Behold the Power of Ice
Usually the phrase 'glacial erosion' refers to the process in which a glacier moves over the land, and some of the land is taken away by the glacier. Since a spectacular amount of our planet has been shaped by glaciers, it would be a pity to stop with the minutia of rocks eroding. I will also describe the hills, mountains, and lakes that glaciers leave behind. But first...
Abrasion: also called scouring and glacial milling, this is just what it sounds like; a mountain of ice scraping over a mountain of rock, and grinding bits off of it when it does. This causes a number of side effects, the most obvious of which is rocks that show signs of either glacial polish or striations (scrape marks; also called stria). These striations can be just light scratching along a rock face, or it can be deep gouges, largely depending on how frozen the glacier was -- harder ice means a smoother ride.
Abrasion produces stones, gravel, sand, and rock flour
(AKA glacier flour) -- a fine rock silt that often causes meltwater streams to have a milky appearance, giving rise to the nickname glacier milk. Windblown rock flour is called loess.
Plucking: also called quarrying, this is when the glacier freezes around a rock, the glacier moves, and the rock comes along with it. Of course, it's a little more complicated than this. When a glacier flows over the stone of the valley floor it will hit bumps of various sizes. Glaciers are big, meaning that they have a lot of force behind their movement, slow though it may be. When 1,000,000 tons of ice lean against a bump, there is a lot of pressure, and pressure means heat; additionally, added pressure reduces the melting point of ice. If you get enough heat/pressure to melt the ice, the resultant water seeps into cracks in the bedrock -- where it will refreeze, expanding and cracking the rock. And the glacier creeps off, taking some new stones along with it.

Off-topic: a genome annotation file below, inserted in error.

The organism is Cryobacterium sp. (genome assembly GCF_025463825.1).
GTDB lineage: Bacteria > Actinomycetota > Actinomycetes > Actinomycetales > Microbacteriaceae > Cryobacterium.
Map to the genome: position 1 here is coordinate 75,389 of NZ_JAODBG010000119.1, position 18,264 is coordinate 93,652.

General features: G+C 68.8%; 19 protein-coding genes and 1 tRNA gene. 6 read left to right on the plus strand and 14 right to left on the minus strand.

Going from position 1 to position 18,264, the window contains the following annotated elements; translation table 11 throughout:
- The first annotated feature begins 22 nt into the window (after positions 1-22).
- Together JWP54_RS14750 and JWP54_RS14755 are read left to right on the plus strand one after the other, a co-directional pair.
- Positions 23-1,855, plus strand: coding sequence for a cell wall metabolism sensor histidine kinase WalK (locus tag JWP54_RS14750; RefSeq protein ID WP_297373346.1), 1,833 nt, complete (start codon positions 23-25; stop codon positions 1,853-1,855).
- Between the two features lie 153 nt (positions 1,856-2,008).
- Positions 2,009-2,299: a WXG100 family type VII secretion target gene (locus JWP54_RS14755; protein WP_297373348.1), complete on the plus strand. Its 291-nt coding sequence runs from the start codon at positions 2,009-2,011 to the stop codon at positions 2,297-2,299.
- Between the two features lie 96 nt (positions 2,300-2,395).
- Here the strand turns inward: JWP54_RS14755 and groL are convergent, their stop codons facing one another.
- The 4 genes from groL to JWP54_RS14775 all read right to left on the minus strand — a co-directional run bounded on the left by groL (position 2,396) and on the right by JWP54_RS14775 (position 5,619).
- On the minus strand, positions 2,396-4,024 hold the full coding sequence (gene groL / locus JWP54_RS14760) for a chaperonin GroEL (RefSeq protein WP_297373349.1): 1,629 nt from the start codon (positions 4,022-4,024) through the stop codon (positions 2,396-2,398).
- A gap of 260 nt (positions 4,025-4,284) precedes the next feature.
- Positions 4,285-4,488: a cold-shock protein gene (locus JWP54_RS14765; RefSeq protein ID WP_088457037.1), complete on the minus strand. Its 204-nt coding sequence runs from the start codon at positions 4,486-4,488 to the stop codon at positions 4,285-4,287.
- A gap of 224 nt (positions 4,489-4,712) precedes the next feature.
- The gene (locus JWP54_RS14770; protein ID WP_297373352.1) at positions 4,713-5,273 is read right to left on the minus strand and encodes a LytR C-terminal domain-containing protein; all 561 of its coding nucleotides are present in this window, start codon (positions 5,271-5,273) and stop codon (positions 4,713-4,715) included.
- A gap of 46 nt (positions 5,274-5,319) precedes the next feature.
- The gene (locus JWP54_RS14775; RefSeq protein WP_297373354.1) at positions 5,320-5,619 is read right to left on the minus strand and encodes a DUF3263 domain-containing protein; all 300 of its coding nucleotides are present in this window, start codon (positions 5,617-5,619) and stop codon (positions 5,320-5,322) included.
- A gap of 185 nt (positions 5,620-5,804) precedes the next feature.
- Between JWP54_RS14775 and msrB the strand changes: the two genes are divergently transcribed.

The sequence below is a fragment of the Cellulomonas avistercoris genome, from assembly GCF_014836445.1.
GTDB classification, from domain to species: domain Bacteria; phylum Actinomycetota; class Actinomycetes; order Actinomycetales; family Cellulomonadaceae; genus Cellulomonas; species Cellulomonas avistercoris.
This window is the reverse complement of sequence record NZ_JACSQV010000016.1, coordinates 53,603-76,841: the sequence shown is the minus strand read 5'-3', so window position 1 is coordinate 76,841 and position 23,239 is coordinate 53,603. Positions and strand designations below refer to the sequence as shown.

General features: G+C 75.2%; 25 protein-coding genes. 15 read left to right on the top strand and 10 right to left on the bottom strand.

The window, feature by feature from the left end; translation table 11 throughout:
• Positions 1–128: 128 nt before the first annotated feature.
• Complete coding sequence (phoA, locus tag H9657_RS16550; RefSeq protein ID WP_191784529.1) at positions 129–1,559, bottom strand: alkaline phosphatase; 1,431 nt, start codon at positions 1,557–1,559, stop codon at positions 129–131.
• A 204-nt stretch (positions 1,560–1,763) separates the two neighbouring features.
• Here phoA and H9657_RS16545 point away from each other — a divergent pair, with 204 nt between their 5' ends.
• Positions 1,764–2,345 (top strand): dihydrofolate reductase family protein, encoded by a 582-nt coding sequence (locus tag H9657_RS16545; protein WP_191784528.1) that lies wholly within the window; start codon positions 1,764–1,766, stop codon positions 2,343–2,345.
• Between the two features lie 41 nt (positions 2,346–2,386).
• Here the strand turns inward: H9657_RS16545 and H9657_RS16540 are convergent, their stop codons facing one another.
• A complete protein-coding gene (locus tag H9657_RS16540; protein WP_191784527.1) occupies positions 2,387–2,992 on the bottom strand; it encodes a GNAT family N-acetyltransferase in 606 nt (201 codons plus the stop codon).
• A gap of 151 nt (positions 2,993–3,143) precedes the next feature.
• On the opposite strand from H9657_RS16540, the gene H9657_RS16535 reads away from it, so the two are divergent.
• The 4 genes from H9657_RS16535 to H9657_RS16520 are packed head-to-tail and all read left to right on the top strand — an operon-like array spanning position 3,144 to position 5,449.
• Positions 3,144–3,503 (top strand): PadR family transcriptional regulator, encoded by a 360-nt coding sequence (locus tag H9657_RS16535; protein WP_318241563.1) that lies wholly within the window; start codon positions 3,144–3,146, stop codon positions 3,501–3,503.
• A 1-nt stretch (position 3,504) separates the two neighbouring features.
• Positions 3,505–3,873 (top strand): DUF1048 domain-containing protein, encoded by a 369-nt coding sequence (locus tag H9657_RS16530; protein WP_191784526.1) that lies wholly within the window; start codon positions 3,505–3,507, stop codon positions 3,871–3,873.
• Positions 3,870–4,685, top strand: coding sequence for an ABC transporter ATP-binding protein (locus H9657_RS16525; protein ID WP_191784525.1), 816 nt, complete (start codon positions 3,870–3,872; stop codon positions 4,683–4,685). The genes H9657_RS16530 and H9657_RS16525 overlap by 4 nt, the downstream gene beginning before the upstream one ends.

Well, enough about how the erosion happens. Here's what you get after the glaciers drive by.
After passing, glaciers turn V-shaped valleys into U-shaped valleys ("glaciated valleys") with a wide, flat floor and steep sides. Fjords are one example of glacier valleys. Other examples can be found in most mountain ranges the world over.When a smaller glacier meets a larger one, the larger one will erode its valley's bottom more than will the smaller one, leaving the smaller one as a hanging valley, with a sharp drop from its outlet to the floor of the larger valley (which can make for some spectacular waterfalls, after the glaciers are gone).
A Cirque, also known as a corrie or a cwm, is a steep-walled semicircular basin formed by a small 'pocket glacier', which often feeds into a larger glacier. Aretes are narrow, jagged ridges formed when two cirques abut each other, eroding a ridge from two sides. A horn is a sharp point formed by three or more cirques eroding around a mountain peak, giving it very steep, sharp cliffs. The Matterhorn in Switzerland is an example of a horn. A tarn lake is refers to water that has collected in a cirque.
The continental ice sheets of ancient ice ages also scooped out large shallow basins in the land, which have often filled and become lakes. Many of the lakes on the Canadian Shield, including the ever popular Great Lakes, were created this way.
Roches moutonnée form when plucking and abrasion work together; the glacier drives up a hill, polishing the slope smooth, and then it does some serious plucking on the downslope. The result is a smooth, low up-slope, and a sharp, bumpy down-slope. Roches moutonnée translates as 'fleecy rocks' in French, on the theory that they look like a field of fluffy sheep from a distance. They are also sometimes called sheepbacks in English.